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[dinosaur] Aeolosaurus + Ingentia + Mary Anning + Protorosaurus + more

Ben Creisler

Some recent items:

The Earliest Sauropodomorph Giant | New species reported this week



Missed It? | Full list of the 61 paleontological papers published this week



Paleontological papers on the news this week



Missed It? | News from around the world published this week




Your Friends The Titanosaurs, part 2: Aeolosaurus



Ingentia prima, the first giant



More details on recent Gobi expedition...

Hong Kong dinosaur hunters make amazing discoveries in Mongolia while retracing steps of famous 1920s explorer (with video)
Almost a century after Roy Chapman Andrews led an expedition across the Gobi Desert and uncovered the first nest of dinosaur eggs ever found, Explorers Club Hong Kong employs NASA technologies to see what is left to discover



New fossil dig in Torrelara turns up more remains of sauropod, including limb bones and vertebrae, after only four days (with video) (in Spanish)



Iguanodont hand (for Magnamanus soriaensis)Â is "specimen" for the months of July, August, and September for the Museo Numantino (in Spanish)



'Ferocious' new Kourisodon mosasaur skeleton coming to Morden Canadian Fossil Discovery Centre






Mary Anning and Fossil Hunting (BBC radio Science Stories broadcast (with download))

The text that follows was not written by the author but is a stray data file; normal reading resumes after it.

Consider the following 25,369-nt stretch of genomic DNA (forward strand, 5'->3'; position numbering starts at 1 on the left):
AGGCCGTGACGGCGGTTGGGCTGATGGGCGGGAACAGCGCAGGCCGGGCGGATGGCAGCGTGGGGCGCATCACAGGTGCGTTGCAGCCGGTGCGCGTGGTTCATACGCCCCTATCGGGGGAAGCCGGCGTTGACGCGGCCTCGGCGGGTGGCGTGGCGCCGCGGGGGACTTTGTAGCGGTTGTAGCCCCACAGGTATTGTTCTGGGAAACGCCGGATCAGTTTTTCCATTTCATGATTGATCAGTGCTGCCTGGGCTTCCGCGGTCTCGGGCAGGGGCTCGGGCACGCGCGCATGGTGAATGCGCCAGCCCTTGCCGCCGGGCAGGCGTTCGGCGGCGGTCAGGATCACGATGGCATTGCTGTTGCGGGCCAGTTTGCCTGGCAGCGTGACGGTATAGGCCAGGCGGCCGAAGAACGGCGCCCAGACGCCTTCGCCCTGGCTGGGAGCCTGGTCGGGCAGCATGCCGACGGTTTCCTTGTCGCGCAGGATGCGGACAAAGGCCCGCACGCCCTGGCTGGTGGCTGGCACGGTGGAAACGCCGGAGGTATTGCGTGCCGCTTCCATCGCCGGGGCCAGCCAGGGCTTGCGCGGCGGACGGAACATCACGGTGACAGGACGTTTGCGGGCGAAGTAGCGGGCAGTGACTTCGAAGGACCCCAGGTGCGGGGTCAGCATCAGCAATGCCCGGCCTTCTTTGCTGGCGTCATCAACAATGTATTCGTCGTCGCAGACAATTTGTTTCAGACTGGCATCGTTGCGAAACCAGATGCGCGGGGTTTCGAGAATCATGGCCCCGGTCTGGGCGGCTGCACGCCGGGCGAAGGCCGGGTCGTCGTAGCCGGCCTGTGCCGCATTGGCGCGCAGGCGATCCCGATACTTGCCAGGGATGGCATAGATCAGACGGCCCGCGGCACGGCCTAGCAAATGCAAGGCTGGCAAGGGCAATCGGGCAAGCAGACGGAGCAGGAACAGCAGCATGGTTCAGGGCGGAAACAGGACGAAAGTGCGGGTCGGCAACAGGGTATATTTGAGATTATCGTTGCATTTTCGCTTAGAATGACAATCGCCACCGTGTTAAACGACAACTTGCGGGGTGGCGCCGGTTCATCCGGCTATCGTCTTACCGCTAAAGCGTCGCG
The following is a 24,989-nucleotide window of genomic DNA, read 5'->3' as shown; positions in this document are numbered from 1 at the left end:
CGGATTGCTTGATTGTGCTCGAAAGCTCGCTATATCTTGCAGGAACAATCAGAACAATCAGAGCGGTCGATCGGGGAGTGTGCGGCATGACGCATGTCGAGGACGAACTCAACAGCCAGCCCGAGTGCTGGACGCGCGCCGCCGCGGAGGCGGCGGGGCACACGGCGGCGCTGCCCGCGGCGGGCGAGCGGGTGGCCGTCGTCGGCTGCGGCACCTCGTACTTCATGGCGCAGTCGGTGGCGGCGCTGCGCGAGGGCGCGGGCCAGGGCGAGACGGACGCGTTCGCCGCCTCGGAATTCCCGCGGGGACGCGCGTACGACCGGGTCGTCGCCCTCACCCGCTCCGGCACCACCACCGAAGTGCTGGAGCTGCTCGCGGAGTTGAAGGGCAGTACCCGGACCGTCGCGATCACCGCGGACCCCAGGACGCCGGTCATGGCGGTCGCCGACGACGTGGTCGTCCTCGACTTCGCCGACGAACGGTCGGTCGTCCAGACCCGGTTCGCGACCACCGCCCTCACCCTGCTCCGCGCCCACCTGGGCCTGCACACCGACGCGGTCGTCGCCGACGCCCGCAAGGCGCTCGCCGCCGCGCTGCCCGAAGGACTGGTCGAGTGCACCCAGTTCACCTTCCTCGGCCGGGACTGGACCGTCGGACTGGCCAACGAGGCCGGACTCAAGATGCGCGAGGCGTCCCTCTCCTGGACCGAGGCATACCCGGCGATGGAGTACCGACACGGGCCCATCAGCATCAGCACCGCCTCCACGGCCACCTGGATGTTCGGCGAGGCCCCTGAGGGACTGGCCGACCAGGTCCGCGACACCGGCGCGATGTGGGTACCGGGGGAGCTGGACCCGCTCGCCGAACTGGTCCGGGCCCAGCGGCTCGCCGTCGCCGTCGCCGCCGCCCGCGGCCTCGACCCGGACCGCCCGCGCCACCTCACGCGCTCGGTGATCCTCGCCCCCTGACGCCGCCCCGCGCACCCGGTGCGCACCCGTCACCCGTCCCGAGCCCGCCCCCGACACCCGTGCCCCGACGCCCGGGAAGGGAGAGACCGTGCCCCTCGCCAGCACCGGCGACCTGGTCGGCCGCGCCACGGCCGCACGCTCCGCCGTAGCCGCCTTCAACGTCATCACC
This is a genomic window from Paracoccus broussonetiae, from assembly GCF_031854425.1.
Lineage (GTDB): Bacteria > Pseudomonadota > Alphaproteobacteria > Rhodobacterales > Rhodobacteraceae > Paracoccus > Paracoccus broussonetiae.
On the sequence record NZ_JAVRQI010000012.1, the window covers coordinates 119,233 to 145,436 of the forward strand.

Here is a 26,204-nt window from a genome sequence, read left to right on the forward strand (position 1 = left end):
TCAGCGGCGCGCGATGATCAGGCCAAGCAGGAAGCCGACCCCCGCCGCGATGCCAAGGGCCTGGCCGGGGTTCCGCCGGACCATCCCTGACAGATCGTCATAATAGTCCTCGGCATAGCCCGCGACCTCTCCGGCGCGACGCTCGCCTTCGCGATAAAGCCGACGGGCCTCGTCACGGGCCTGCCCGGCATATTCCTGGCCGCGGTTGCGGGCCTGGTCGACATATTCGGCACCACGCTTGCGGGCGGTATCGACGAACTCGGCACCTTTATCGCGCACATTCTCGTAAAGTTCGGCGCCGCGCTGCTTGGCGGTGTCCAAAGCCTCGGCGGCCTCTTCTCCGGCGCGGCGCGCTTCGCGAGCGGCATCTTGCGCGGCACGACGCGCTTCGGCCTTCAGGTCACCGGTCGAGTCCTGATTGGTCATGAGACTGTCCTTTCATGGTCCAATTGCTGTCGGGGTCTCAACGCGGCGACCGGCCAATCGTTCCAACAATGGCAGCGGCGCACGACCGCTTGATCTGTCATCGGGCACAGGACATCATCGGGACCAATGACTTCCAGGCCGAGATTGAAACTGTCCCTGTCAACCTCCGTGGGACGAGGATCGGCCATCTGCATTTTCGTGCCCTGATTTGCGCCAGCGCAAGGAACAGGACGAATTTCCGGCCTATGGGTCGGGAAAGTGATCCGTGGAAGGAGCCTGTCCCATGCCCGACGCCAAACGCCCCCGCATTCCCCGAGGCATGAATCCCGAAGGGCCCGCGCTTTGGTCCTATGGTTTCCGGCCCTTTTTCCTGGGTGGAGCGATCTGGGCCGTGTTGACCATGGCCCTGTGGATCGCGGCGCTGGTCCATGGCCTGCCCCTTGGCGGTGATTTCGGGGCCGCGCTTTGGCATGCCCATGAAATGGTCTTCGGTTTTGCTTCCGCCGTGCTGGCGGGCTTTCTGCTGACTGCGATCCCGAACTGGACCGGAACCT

New Geologic Time Stratigraphic Chart for 2018



Protorosaurus model installed in Kupfersuhl, Germany, where historic fossil was found in 1706

A life-size model of Protorosaurus has been installed in the town center of Kupfersuhl, along with a large information panel sign. See this free issue of the local newsletter with a photo on the cover and text coverage on pages 6 and 7. (in German)


[A recent news story (posted back in May) in German noted the commemoration of 750 years for the town ofÂKupfersuhl, site ofÂthe discovery of the first described skeleton of Protorosaurus deep in a copper mine in 1706, and plans to have a model.ÂÂ

http://eisenach.thueringer-allgemeine.de/web/eisenach/startseite/detail/-/specific/Aelteste-fossile-Saurier-in-Kupfersuhls-Tiefe-entdeckt-1143791353Â ]

The "disquisition" on the find published by Christian Maximilian Spener in 1710 is often considered the first true scientific description of a fossil reptile. Spener concluded the object found in Kupfersuhl was not a "sport of nature" (a then still common interpretation of fossils) but a real crocodile that evidently had been carried from the Nile all the way to Germany by the Great Flood, where its skeleton had metalized in the ground and was petrified in rock in the copper slates.Â

Spener's original description in Latin is here:

Spener, Christian M. 1710. Disquisitio de crocodilo in lapide scissili expresso, aliisque Lithozois. Miscellanea berolinensia ad incrementum scientiarum, ex scriptis Societatiregiae scientiarum exhibitis. 1: 92-110, figs 24-32.



French translation of parts of Spener's Latin text:

Jean Gaudant. 2010 Il y a trois siÃcles, lâirruption dâun âcrocodileâ dans le bestiaire fossile. Travaux du Comità franÃais dâHistoire de la GÃologie, Comità franÃais dâHistoire de la GÃologie, 2010, 3Ãme sÃrie(tome 24), pp.173-184. <hal-00913952>



Cuvier later reclassified the animal (by then known from additional fossils) as the "monitor of Thuringia."Â

<<On ne comptera donc plus les animaux de Spener et de Linck parmi les crocodiles, ni celui de Swedenborg parmi les guenons ou les sapajous; mais on les rangera tous parmi les monitors ou tupinambis.>>Â (pg. 110)